Duncan of Atholl, Mormaer of Atholl

How are you related to Duncan of Atholl, Mormaer of Atholl?

Connect to the World Family Tree to find out

Duncan of Atholl, Mormaer of Atholl's Geni Profile

Share your family tree and photos with the people you know and love

  • Build your family tree online
  • Share photos and videos
  • Smart Matching™ technology
  • Free!

Duncan mac Donnchad, Mormaer of Atholl

Also Known As: "Northpal", "of Strathclyde", "aka Duncan O'Neill", "Lord of Mormaer"
Birthplace: Atholl, Perthshire, Scotland (United Kingdom)
Death: after 990
of Luncarty, which became, Perthshire, Scotland
Immediate Family:

Son of Duncan, Abthane of Dule, Lay Abbot of Dunkeld, Mormaer of Atholl
Father of Crínán of Dunkeld; Grim, Thane of Strathearn; Dunegal "Duncan" Eryvine; Niccrinan mac Donnchadh of Atholl; Lady Leinster and 1 other

Occupation: Mormaer (King status), Mormaer of Atholl, aka Duncan II MacDONACHADH; Lord of the Isles & Atholl, 9SCB-CM8
Managed by: James Fred Patin, Jr.
Last Updated:

About Duncan of Atholl, Mormaer of Atholl

NOTE: The title of Mormaer designates a regional or provincial ruler in the medieval Kingdom of the Scots. "Mormaer" is not a place.

ATHOLL: A mediaeval Scottish province, successively a mormaerdom, earldom, a marquisate, and a dukedom of Scotland. Atholl is located around the Tilt river valley in central Scotland, with the Firth of Tay to the southeast and Loch Ness to the northwest. The traditional center of the province was Blair Castle. The present Duke of Atholl maintains the only private army in Europe – the Atholl Highlanders.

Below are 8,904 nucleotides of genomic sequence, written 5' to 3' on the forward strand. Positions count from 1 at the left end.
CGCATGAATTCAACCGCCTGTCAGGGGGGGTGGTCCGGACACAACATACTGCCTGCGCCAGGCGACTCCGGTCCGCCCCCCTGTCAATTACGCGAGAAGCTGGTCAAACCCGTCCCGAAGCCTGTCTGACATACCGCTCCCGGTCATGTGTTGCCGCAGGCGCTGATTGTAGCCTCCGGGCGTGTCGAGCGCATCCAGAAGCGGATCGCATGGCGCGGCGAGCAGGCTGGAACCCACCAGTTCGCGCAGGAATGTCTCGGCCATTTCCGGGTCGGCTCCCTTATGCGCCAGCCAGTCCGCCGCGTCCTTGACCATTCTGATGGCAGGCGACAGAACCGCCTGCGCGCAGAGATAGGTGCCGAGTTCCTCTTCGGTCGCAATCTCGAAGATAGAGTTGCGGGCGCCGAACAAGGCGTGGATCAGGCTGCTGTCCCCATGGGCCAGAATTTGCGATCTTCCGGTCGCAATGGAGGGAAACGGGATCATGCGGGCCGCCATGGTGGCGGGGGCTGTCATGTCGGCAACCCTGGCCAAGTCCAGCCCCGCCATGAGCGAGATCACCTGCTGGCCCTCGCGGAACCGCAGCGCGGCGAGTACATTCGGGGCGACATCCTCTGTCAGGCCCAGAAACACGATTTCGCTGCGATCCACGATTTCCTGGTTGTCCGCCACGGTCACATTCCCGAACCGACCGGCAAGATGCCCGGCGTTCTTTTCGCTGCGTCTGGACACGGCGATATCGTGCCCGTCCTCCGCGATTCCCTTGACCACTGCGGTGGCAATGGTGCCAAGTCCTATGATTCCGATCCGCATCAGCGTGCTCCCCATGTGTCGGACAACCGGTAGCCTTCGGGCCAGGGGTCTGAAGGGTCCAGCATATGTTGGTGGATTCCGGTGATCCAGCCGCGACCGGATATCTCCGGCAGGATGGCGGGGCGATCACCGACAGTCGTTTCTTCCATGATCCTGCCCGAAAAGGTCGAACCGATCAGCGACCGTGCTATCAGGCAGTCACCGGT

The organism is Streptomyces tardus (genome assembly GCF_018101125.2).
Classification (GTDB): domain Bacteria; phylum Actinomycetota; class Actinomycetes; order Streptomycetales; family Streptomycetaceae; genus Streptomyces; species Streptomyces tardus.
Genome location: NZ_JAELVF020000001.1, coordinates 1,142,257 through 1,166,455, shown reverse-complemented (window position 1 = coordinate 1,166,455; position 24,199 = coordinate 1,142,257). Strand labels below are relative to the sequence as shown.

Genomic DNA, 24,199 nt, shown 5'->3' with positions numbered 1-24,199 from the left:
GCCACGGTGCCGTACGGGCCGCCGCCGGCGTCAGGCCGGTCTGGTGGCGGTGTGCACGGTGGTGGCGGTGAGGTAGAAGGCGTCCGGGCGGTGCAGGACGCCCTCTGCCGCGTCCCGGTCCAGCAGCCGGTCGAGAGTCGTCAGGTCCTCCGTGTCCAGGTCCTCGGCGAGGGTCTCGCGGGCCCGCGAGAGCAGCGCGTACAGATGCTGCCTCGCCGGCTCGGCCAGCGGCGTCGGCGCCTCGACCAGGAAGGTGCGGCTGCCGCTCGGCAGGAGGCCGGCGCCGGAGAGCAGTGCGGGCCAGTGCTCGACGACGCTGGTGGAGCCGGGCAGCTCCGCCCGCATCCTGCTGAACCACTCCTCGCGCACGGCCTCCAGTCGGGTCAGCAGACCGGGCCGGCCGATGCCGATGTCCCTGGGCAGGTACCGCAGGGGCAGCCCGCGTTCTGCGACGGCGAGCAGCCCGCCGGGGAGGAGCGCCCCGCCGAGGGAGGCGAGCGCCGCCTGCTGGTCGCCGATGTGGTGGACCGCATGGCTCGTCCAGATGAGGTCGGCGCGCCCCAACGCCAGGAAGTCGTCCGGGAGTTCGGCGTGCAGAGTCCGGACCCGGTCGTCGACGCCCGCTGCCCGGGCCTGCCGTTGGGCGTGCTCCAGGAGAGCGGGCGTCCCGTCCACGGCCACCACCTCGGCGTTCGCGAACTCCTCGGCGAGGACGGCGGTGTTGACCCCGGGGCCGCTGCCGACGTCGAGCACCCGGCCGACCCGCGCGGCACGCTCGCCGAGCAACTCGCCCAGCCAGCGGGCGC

Medilands "Duncan [Donnchad], Son of Crinan "the Thane" Scotland, Kings (updated 9 May 2022)

Atholl was one of the seven original province of Scotland, associated with Gowry, covering the north eastern parts of what was later the county of Perth. The rulers were styled Mormaers in the 10th century. The last recorded Mormaer of Atholl was Maddad, grandson of Duncan I King of Scotland, who was one of the six rulers to be referred to as "comes" in the [1114/15] charter for Scone. Members of his family succeeded him as Earls of Atholl until the earldom was inherited by the Strathbogie family in the mid-13th century.

1. DUNCAN, son of --- (-killed 965). Abthane of Dule, lay abbot of Dunkeld. From the house of the Kings of Ireland. Governor of Strathclyde. The Annals of Ulster record that "Donnchad the abbot of Dún Caillen" was killed in 965 in "a battle between the men of Scotland themselves"[159]. The 10th century Pictish Chronicle Cronica de Origine Antiquorum Pictorum records that "Niger filius Maelcolaim" defeated "Caniculum super Dorsum Crup", in which battle "Duchad abbas Duncalden et Dubdon satrapas Athochlach" were killed, after which Niger was expelled and "Caniculus" reigned for a short time[160].


Duncan, Mormaer of Atholl was the son of Duncan

He was Lay Abbot of Dunkeld, Hereditary Priest & Thane of Dull, and Viscount of Atholl

He fought in the Battle of Luncarty circa 990, where he commanded the left wing, and where the Danes were so crushingly defeated that their raids on that part of what subsequently became Perthshire, ceased.2

Children of Duncan, Mormaer of Atholl:

  • Grim, Thane (hereditary tenant of the Crown) of Strathearn (west of Perth) and Baille (functionary with judicial powers) of Dule; killed 1010 at Battle of Mortlach, where Malcolm II King of Scots defeated invading Norsemen
  • Duncan, ancestor of the Irving's of Dumfries and Forbes Irvine's of Drum
  • Crínáin of Dunkeld, Mormaer of Atholl+1 b. c 975, d. c 1045